Neutralize "Killer Stress" to Boost the Bottom Line

Posted
September 26, 2013
by
Mike Stallard
in
Wellness

Who experiences greater levels of stress: management or employees? Managers seem to think they do, but hard research data makes it clear: Employees experience greater stress, and that affects the company’s bottom line.

It doesn’t have to be that way: Effective leaders can create an organizational culture that reduces “killer stress” and encourages “challenge stress,” which produces gains in productivity and performance.

Despite its reputation, all stress is not bad. What we call “challenge stress,” actually stimulates people to perform at their best.

“Killer stress,” is the kind that comes from feeling like you don’t have control over your work. Killer stress is unhealthy and in many individuals triggers fight, flight, freeze or stalking behavior — not what good leaders want to find in their organizations.

Here are three actions you can take to reduce killer stress, increase challenge stress and boost your company’s bottom line. 

Find the Right Fit

To boost challenge stress, which improves employee performance, help your employees get into jobs that fit their interests and strengths and provide the right degree of challenge.

If they are too challenged, they become overwhelmed by killer stress.  If they are under challenged, they grow bored and lethargic.  The right degree of challenge fires them up to produce positive results.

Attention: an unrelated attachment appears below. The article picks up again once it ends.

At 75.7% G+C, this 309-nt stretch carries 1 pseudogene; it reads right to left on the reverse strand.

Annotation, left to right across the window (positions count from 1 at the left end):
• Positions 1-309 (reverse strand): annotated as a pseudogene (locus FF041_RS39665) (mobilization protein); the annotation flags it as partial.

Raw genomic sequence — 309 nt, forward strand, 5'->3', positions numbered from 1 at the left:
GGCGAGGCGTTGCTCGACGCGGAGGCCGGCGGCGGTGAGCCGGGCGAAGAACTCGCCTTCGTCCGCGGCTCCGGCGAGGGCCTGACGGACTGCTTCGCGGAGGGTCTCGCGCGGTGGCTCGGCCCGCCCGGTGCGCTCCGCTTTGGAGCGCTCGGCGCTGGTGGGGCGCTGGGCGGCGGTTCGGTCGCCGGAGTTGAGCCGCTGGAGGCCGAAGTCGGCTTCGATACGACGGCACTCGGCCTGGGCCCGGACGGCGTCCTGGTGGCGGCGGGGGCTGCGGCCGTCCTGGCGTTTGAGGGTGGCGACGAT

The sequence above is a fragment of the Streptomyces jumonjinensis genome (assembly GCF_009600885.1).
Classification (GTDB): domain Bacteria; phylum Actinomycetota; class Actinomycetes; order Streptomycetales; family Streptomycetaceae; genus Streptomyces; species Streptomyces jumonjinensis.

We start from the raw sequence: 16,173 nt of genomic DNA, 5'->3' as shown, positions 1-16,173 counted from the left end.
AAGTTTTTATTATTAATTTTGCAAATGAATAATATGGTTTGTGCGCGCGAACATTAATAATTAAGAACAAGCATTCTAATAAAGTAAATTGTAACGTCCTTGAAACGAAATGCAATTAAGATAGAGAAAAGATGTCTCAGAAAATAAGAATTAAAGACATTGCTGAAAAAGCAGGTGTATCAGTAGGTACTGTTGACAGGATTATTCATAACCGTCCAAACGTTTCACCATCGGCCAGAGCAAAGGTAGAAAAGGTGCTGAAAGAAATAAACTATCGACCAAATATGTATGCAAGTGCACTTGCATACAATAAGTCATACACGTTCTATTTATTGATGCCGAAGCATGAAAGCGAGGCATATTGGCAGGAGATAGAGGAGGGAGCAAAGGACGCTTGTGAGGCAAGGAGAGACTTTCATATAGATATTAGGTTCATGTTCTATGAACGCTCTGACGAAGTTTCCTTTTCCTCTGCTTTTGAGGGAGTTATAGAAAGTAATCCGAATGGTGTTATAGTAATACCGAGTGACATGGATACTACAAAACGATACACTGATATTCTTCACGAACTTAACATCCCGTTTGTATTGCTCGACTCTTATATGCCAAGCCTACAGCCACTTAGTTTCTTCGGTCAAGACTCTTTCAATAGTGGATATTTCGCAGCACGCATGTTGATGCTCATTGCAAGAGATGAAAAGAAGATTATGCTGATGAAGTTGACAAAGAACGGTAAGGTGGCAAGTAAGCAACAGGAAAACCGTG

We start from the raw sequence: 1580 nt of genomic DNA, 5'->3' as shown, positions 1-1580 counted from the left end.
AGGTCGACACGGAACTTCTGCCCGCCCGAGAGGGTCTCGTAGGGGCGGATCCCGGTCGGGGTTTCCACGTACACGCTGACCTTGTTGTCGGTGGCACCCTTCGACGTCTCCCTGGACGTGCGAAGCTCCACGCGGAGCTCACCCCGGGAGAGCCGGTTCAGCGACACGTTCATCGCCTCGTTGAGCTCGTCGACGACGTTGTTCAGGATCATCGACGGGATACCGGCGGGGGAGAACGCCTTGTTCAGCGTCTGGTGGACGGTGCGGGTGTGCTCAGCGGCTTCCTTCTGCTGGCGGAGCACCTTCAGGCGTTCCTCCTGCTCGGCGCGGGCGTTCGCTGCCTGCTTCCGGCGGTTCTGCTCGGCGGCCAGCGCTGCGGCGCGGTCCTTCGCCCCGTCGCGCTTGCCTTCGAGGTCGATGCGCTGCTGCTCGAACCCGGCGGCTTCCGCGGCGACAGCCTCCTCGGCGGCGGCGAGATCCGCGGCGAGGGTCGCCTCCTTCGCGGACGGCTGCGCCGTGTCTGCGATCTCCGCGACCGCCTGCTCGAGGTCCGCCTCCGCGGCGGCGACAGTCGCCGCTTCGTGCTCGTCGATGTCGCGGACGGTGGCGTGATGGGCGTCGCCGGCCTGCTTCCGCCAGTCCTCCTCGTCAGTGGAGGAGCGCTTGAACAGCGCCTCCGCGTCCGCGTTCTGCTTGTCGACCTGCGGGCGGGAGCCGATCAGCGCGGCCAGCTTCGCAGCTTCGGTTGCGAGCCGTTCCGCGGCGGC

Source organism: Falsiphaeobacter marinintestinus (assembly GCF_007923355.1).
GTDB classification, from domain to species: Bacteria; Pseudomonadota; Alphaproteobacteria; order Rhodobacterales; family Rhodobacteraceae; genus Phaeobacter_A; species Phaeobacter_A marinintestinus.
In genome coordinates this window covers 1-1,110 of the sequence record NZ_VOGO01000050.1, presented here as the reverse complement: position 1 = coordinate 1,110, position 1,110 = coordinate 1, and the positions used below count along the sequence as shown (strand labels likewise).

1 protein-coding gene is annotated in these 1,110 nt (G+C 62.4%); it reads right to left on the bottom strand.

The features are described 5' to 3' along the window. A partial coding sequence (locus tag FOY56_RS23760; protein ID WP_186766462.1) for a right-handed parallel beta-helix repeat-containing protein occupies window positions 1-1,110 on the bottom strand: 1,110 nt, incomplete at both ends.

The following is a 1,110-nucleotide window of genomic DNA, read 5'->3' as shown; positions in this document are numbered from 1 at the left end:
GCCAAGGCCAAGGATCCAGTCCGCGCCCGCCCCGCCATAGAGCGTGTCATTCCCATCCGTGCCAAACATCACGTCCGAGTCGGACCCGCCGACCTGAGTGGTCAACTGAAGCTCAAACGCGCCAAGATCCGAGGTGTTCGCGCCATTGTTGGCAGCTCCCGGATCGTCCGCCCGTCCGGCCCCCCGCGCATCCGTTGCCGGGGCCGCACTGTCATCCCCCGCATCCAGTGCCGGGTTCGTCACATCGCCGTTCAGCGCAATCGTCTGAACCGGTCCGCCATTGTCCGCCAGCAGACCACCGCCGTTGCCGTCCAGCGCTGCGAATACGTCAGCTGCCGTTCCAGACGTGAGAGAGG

If you are not able to get them a role that is a perfect fit, consider giving them additional responsibilities or projects that fit well with their wiring.

Be Present in Conversations

When your employees feel they are connecting with you during conversations, it reduces killer stress.  To connect when meeting with your employees, get in the habit of “being present” by staying focused on them and giving them your full attention.

Show you are engaged and interested by asking questions and then asking follow-up questions to clarify.  Listen carefully to words, and observe facial expressions and body cues. Don't break the connection by checking your smart phone, looking at your watch or around the room, or letting your mind wander.  When the conversations comes to a close, summarize by saying, “Here’s what I heard … is that correct?”

Seek Ideas and Opinions

When you seek and consider the ideas and opinions of your employees, it reduces killer stress and energizes them. Furthermore, when you implement their suggestions while giving them credit, they feel even more energized.

To do this, we recommend that you put your cards on the table by sharing what you’re thinking in a way that is not dogmatic. This allows others to feel safe to express disagreement.

This openness and psychological safety builds trust so employees will be more likely to share their points of view.

Next, ask them, “What’s right, what’s wrong and what’s missing from my thinking about the issue?” Listen carefully, without reacting negatively, and thank them for their input.

When you “find the right fit,” “just connect” and “seek ideas and opinions,” it preserves the benefits of challenge stress, protects employees and your organization from the harmful effects of killer stress and boosts the bottom line.

Michael Lee Stallard, president and cofounder of Connection Culture Group, speaks, teaches and consults on leadership, organizational culture and employee engagement. He is the author of Connection Culture and Fired Up or Burned Out. Follow him on his blogTwitterFacebookGoogle+ or LinkedIn.

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